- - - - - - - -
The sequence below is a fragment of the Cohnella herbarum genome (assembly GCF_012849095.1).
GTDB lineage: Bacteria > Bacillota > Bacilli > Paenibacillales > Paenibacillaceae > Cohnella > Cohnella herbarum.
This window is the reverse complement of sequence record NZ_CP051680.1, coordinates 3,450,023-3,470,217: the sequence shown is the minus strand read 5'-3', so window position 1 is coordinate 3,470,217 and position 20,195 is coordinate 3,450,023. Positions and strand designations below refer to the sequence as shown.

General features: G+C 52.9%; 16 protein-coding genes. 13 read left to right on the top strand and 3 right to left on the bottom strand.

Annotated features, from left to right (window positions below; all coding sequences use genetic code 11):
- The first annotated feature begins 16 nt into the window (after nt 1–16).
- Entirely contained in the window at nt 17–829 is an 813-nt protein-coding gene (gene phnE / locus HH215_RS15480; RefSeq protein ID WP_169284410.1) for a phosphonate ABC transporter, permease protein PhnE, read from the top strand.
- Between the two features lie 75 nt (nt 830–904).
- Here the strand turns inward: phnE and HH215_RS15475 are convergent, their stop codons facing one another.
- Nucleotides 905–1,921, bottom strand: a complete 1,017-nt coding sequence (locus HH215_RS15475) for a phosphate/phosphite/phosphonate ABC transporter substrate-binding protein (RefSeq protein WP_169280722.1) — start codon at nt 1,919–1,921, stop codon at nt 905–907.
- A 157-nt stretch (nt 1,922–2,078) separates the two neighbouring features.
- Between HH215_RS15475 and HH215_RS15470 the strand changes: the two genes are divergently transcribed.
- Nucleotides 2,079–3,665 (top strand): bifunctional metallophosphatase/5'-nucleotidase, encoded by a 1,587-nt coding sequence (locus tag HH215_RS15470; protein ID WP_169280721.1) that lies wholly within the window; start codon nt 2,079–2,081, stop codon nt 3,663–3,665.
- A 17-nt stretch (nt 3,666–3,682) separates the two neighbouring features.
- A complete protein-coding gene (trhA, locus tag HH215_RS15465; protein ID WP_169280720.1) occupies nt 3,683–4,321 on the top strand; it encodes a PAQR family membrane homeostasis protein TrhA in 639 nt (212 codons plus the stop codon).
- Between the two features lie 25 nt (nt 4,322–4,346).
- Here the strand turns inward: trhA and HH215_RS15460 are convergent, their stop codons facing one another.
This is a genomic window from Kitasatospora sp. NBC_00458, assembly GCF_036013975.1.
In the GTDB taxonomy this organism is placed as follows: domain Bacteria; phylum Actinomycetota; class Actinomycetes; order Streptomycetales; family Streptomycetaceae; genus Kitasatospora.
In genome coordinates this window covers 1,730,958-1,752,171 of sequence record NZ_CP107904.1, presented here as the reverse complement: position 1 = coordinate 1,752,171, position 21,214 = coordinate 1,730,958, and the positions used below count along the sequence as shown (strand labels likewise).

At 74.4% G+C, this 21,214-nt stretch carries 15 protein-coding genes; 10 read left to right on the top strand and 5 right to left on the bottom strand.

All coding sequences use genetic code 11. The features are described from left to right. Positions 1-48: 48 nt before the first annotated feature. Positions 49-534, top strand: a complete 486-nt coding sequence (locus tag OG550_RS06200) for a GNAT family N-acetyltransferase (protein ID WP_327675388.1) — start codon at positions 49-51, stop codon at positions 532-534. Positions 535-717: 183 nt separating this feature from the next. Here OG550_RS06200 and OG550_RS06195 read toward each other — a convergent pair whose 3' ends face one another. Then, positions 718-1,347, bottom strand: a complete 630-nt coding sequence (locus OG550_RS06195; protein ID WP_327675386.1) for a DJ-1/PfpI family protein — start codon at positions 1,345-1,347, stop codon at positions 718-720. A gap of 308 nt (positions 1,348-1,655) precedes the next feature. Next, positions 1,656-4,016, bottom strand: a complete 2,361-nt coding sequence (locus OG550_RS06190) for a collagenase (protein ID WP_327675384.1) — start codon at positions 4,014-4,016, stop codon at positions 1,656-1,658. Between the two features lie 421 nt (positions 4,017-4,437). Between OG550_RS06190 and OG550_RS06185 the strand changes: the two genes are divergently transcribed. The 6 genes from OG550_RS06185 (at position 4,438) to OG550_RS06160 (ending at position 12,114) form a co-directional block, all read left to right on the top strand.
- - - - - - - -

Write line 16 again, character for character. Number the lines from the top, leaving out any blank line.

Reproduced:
- Between the two features lie 25 nt (nt 4,322–4,346).